Produce market stocks charities for needy

October 24, 1994|By Ellen Gamerman | Ellen Gamerman,Sun Staff Writer

Every Friday morning, boxes of tomatoes, peppers, eggplants, melons, grapes and other produce fill a stretch of sidewalk on West Washington Street, turning the city block into an impromptu farmers' market.

But there is a difference. At this open-air market, there's no cash, no sales receipts, no profits. Just dozens of food-filled wooden crates -- all free to the city's neediest inhabitants.

The weekly program is the only one of its kind in Anne Arundel County, allowing charities to stock their food banks with fresh fruits and vegetables donated by local merchants from the Maryland State Wholesale Market in Jessup.

And every Friday at 5:30 a.m., Jane Morrell can be found at the bustling nighttime market, looking for donations and surveying the merchandise. Ms. Morrell runs the nonprofit group Food Link, which last spring started the "Produce People Care Program" to bring fresh, locally grown produce to families in need at three different sites in the Annapolis area.

At the wholesale market, she collects the unsold edible produce, items either not fresh enough to sit for a week on a grocery store shelf, or simply leftovers from the day's business. Either way, much of it is still fresh -- and all of it is headed for the trash.

That's where Ms. Morrell intercedes.

"It's good food," said Ms. Morrell, 46, who has lived in Annapolis for nearly a decade. "It shouldn't be thrown away. It feeds people."

Ms. Morrell, the daughter of a country doctor in Wilkes Barre, Pa., doesn't view her volunteer job as a part-time hobby. She usually gets up before her alarm rings.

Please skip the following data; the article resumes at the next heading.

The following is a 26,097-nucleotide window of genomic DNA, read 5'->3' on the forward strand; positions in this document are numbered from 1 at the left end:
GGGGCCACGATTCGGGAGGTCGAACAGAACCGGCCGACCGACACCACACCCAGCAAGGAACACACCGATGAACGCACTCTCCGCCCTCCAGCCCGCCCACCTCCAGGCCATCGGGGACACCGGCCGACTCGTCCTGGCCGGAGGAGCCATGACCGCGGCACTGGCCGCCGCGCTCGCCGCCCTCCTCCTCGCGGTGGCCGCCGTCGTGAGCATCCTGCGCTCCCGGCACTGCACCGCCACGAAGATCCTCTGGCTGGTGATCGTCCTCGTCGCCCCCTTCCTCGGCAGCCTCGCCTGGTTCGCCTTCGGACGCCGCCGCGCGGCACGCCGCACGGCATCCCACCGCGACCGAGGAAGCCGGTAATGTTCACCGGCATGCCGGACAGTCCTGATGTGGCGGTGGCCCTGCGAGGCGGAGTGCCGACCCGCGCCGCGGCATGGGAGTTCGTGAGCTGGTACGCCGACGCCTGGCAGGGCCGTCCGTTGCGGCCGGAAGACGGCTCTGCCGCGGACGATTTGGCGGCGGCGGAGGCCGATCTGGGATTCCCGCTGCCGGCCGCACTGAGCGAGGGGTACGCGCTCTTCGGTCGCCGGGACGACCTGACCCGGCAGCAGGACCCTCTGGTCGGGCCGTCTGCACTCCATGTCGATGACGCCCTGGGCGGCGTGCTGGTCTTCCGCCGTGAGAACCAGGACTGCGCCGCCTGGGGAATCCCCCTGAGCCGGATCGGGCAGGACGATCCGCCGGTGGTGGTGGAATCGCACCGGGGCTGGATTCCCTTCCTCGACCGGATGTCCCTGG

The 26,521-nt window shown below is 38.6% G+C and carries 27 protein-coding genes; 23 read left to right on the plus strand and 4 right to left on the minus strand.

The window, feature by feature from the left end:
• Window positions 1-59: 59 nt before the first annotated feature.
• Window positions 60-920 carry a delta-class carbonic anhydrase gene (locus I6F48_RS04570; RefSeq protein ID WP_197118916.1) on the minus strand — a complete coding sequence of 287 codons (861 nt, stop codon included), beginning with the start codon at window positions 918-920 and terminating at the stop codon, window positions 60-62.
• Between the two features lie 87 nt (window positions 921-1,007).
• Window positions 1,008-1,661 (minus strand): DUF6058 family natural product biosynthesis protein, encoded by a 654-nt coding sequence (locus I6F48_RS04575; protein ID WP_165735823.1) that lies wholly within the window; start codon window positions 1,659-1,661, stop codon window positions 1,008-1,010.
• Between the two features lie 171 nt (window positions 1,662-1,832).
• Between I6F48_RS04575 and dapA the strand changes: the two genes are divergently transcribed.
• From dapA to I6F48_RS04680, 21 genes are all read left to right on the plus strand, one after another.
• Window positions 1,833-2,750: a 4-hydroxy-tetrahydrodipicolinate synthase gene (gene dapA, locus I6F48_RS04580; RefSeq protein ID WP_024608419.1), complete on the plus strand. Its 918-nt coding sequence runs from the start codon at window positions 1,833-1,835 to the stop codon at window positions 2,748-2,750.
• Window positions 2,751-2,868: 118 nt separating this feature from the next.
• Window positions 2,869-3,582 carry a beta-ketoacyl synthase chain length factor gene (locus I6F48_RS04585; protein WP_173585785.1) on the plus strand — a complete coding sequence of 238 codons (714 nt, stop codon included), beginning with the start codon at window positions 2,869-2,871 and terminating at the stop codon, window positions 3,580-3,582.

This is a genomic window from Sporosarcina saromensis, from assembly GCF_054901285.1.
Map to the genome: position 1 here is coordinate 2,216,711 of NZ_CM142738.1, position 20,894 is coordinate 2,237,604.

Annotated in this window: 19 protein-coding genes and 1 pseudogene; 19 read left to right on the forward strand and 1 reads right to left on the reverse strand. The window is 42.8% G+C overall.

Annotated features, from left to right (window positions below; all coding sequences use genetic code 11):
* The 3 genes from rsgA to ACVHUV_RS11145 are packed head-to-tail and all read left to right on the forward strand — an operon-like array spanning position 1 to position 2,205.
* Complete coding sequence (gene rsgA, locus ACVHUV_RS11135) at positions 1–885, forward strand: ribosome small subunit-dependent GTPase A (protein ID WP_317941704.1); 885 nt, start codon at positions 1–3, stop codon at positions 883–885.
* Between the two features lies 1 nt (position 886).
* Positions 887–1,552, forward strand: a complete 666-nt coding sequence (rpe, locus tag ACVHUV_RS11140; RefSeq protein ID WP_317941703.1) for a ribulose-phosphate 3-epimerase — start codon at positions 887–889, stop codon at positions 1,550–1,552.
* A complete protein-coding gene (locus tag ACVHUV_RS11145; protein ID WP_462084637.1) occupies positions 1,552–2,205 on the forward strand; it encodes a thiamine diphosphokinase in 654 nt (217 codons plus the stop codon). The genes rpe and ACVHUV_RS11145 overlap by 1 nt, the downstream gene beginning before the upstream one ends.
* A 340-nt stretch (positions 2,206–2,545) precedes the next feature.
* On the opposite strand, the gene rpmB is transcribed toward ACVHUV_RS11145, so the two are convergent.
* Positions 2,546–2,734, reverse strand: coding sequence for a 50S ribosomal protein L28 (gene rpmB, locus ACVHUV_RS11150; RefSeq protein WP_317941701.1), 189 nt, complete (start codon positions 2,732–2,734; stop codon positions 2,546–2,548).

Ms. Morrell recently won recognition from the state, picking up a "Maryland You Are Beautiful" award for her two years of work on the volunteer program. She shies away from that recognition and explains the program's success as being the hard work of 85 local volunteers.

"We don't have the money and we don't have the equipment, but we have the strongest, most dedicated people working here," she said.

Dozens of those volunteers were on hand Friday at 9:30 a.m., when a 20-wheel Ford truck pulled up to the Stanton Center, 92 West Washington St., for one of Food Link's weekly produce drop-offs.

Ms. Morrell was standing on a tomato crate, helping to direct several thousand pounds of produce in more than 500 cases off a Ford truck and into the vans of charity groups.

"We don't know what we're going to get or how much we're going to get, but today's a good day," Ms. Morrell said.

The amount and type of produce donated each week depends on the season, the weather and the consumer demand.

At the West Washington Street site, many volunteers come straight from the community. Clarence James stopped to unload boxes of cucumbers and corn during his walk to work -- his dress clothes protected under a poncho he fashioned from a garbage bag.

"I grew up in this neighborhood," said Mr. James, 38.

"Now I want to do something for it," he said. "I want to give something back."

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